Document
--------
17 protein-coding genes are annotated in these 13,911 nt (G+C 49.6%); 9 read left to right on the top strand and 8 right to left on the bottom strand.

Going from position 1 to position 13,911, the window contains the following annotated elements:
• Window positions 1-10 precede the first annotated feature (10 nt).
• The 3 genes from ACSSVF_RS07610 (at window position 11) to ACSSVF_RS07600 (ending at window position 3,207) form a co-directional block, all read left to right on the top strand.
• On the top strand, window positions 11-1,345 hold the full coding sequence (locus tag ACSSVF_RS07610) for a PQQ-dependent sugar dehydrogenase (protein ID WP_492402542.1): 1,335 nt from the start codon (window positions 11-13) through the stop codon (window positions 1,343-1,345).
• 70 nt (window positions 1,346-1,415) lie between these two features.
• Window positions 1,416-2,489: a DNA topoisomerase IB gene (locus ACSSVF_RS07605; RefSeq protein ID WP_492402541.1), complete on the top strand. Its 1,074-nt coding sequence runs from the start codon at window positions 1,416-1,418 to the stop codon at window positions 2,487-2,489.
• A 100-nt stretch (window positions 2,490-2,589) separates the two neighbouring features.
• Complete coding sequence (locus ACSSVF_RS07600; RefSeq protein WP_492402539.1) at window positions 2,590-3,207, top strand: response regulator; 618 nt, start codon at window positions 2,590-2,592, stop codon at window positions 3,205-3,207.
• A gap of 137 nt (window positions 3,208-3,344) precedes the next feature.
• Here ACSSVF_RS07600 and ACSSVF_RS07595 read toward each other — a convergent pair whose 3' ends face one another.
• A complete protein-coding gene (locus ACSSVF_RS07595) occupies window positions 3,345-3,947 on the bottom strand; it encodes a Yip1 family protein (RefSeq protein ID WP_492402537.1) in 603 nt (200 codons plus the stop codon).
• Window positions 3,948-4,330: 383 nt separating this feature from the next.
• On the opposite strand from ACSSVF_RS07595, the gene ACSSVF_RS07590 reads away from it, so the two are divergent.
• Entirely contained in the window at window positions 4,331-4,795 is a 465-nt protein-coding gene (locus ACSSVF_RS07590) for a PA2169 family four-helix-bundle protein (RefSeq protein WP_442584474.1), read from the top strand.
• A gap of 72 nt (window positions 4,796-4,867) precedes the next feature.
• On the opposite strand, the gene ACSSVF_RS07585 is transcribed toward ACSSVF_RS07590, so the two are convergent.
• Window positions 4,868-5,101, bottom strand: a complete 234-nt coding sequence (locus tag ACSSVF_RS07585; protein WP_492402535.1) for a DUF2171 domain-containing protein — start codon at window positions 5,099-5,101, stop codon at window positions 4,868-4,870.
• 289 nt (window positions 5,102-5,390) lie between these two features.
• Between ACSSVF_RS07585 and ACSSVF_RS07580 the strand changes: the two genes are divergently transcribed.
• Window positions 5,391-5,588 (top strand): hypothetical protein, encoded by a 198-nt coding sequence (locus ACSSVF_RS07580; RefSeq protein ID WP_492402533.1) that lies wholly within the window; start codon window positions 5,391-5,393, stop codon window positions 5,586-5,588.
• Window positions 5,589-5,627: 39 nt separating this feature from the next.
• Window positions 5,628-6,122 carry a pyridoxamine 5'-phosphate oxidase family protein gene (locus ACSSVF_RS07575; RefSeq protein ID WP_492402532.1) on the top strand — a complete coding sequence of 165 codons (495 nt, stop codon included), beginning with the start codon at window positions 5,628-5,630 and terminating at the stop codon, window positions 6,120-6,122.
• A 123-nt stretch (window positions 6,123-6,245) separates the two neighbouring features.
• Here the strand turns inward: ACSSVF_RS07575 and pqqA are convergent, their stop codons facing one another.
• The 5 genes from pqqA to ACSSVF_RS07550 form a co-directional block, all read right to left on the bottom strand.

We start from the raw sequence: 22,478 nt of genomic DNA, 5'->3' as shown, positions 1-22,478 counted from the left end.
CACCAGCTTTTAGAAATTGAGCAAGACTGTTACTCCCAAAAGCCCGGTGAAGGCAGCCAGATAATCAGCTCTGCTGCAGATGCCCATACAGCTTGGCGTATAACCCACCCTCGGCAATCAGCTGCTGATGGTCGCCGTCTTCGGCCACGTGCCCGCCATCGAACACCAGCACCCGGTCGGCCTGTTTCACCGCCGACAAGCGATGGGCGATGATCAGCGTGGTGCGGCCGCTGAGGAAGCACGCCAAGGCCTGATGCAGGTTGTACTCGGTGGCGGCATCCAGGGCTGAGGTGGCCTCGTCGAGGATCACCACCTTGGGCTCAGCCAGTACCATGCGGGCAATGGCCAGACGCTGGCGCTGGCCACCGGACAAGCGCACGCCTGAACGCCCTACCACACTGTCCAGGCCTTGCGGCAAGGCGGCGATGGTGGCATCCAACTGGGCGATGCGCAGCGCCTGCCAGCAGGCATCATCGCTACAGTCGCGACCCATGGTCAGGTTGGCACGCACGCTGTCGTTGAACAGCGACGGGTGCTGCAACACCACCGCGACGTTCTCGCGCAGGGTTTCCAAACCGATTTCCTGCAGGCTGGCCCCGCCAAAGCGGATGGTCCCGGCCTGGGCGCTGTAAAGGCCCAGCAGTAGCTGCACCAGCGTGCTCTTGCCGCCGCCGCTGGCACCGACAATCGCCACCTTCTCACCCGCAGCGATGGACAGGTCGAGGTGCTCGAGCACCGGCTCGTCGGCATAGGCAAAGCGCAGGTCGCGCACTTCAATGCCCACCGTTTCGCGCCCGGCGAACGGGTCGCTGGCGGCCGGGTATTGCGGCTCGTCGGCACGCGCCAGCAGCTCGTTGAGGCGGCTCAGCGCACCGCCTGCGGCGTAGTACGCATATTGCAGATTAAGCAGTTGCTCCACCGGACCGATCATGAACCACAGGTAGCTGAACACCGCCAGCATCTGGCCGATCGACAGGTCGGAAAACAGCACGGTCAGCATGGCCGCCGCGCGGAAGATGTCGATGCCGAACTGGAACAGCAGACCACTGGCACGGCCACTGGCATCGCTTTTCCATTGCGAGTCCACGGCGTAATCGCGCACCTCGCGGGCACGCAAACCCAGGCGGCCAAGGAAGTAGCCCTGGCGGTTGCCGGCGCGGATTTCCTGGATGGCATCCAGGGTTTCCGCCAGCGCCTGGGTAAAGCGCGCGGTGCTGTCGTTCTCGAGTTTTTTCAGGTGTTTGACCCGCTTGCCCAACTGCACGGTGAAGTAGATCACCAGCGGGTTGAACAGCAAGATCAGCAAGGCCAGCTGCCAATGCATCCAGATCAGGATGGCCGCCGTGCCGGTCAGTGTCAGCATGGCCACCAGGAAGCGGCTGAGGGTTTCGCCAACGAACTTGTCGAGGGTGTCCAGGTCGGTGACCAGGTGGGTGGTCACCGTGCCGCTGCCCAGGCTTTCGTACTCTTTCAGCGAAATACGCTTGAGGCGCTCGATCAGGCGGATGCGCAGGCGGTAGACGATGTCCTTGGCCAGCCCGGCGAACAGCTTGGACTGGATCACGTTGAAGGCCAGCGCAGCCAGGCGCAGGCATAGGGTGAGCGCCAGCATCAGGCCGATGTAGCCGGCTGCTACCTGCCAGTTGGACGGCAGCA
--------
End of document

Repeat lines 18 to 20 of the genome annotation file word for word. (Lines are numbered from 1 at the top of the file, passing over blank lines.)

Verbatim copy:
• Window positions 4,868-5,101, bottom strand: a complete 234-nt coding sequence (locus tag ACSSVF_RS07585; protein WP_492402535.1) for a DUF2171 domain-containing protein — start codon at window positions 5,099-5,101, stop codon at window positions 4,868-4,870.
• 289 nt (window positions 5,102-5,390) lie between these two features.
• Between ACSSVF_RS07585 and ACSSVF_RS07580 the strand changes: the two genes are divergently transcribed.